The fight for marriage equality takes center stage in “The Engagement,” journalist Sasha Issenberg’s definitive look at the most consequential civil rights victory of the modern age. When the Supreme Court ruled against state bans on same-sex marriage in June of 2015 on the grounds that they were unconstitutional, supporters joyfully celebrated the long-overdue decision. But the path to that momentous moment stretched much further back than most people were aware of. Chronicling the chain of events that tipped the scales of justice in favor of gay marriage, Issenberg takes readers inside the hallowed courtrooms, churches and living rooms where the battles were fought, and traces the evolution of public opinion on an issue that had fiercely divided the country for decades. Popular TV voice actor Graham Halstead narrates the audio version.
‘Doom’ by Niall Ferguson
With a seemingly endless array of disasters threatening the world with increasing ferocity, Scottish-American historian Niall Ferguson confronts our tepid response to a litany of recent global crises in his appropriately titled new book “Doom.” Asking the question “why are we getting worse, not better, at handling catastrophes?” the author surveys some of the most devastating disasters in history and finds that bureaucratic blunders, coupled with our collective failure to learn from the mistakes of the past, are literally dooming us to destruction again and again. Sure to spark debate among readers who might take issue with the book’s admittedly open-ended chapters on the current pandemic, “Doom” is nevertheless a worthwhile contribution to a subject we can no longer afford to ignore.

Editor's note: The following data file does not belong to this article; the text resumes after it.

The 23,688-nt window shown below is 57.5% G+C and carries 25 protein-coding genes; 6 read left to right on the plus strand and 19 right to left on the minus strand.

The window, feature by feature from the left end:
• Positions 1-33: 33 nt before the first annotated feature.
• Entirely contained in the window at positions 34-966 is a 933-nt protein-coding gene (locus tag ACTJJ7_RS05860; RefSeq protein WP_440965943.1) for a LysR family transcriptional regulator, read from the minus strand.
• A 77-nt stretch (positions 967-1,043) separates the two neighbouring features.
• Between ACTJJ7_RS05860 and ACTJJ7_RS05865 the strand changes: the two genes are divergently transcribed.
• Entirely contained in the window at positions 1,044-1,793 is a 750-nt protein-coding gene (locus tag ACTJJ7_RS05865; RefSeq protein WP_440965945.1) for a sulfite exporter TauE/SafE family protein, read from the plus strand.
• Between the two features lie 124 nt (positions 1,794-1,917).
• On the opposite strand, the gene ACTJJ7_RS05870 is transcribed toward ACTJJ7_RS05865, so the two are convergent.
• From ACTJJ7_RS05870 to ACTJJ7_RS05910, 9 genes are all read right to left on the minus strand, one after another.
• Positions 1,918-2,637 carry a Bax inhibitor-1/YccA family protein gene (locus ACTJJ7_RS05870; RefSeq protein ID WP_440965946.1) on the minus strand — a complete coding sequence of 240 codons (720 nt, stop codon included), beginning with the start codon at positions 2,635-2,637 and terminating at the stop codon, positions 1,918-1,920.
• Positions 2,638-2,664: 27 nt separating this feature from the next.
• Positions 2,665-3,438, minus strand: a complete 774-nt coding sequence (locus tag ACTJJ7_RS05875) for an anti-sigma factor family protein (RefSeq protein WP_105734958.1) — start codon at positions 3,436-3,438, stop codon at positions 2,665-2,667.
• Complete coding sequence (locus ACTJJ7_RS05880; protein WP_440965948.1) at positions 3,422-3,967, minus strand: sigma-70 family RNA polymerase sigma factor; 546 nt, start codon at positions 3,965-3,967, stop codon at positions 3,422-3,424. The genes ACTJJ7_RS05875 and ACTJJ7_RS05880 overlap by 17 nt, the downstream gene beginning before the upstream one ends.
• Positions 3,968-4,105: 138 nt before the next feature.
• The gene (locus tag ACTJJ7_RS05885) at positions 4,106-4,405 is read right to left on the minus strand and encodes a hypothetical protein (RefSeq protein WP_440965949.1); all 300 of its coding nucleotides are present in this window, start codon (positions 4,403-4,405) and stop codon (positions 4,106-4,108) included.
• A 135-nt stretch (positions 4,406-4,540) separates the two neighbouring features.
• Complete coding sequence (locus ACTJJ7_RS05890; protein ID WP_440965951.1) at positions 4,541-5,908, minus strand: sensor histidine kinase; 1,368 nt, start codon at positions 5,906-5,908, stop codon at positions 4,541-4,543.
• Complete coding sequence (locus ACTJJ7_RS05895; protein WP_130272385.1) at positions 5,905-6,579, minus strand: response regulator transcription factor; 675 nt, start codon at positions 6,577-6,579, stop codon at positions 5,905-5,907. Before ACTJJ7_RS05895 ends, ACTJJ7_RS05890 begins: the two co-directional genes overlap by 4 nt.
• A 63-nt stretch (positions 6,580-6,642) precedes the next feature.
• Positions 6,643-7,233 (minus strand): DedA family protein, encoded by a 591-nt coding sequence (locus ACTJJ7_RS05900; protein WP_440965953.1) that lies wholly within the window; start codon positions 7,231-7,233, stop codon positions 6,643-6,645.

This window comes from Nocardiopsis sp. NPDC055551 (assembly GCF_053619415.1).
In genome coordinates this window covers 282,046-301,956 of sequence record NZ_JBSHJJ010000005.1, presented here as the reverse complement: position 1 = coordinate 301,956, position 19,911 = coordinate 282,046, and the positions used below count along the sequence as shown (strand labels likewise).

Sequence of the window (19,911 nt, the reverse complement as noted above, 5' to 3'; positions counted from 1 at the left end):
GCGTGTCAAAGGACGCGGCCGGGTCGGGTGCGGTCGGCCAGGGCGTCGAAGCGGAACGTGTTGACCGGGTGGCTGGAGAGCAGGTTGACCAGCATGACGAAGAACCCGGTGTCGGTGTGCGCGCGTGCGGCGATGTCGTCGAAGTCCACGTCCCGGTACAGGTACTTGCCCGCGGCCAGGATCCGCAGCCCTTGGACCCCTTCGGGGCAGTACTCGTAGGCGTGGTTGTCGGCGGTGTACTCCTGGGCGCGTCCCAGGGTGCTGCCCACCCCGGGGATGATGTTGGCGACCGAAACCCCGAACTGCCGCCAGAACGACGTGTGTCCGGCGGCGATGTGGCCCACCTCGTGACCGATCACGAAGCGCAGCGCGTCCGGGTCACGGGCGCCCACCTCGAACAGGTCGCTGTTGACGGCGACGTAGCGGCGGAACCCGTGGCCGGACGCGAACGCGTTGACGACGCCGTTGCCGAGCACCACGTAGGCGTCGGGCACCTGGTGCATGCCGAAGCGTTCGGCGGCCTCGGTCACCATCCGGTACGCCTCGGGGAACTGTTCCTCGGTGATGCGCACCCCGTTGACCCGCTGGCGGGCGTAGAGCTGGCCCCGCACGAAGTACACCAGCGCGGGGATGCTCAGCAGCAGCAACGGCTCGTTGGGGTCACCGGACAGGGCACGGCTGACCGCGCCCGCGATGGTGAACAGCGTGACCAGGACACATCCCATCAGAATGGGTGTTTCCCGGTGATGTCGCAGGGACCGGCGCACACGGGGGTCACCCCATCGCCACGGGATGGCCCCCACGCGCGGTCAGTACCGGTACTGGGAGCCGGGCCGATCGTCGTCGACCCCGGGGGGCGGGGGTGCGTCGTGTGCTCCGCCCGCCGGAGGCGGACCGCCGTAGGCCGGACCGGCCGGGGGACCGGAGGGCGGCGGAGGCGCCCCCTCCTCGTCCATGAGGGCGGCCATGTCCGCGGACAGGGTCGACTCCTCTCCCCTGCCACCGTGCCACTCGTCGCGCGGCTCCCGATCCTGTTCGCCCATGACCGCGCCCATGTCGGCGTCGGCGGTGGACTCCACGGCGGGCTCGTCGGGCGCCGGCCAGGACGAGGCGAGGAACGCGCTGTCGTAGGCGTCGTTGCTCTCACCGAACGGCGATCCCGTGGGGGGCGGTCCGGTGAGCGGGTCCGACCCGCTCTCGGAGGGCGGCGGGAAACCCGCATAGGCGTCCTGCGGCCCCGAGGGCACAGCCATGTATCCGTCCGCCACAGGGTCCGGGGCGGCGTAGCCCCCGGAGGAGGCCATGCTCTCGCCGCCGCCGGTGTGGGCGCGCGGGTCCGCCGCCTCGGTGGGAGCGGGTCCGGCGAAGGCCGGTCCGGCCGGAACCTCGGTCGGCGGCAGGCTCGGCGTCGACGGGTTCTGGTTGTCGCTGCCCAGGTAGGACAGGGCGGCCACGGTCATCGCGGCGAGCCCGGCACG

‘An Impossible Dream’ by Guillaume Serina
The year is 1986. The location is Reykjavik, Iceland. And the purpose of the meeting is the proposed banning all ballistic missiles around the world. That’s the monumental setting for historian and journalist Guillaume Serina’s new book, which takes readers inside the nuclear arms race summit between Ronald Reagan and Mikhail Gorbachev. Dubbed “the poker game with the highest stakes ever played” by Secretary of State George Shultz, the conference in Reykjavik may have adjourned with no firm agreement in place, but as Serina makes abundantly clear, the breakthroughs reached during it continue to have a lasting impact to this very day. Featuring an illuminating introduction written by Gorbachev himself, and drawing on top-secret archives made only recently available, “An Impossible Dream” is as much about the present as it is about the past.
Political books don’t have to be non-fiction, as this fast-paced judicial thriller from voting rights activist Stacey Abrams proves. When a legendary Supreme Court Justice slips into a coma, his plucky young law clerk is shocked to discover that she’s been personally appointed to serve as her ailing mentor’s legal guardian. Yet as she navigates the intricacies of position she never asked for, a dangerous conspiracy begins to emerge that threatens not only her life, but control of the nation as well. A perfect book for fans of John Grisham’s “The Pelican Brief,” what makes “While Justice Sleeps” so memorable are the realistic details that Abrams provides about the inner workings of Washington. Skillfully read by actress Adenrele Ojo, the audio edition of this suspenseful bestseller will keep you listening well past your bedtime. And as Variety previously reported, Abrams’ novel is currently being adapted for television.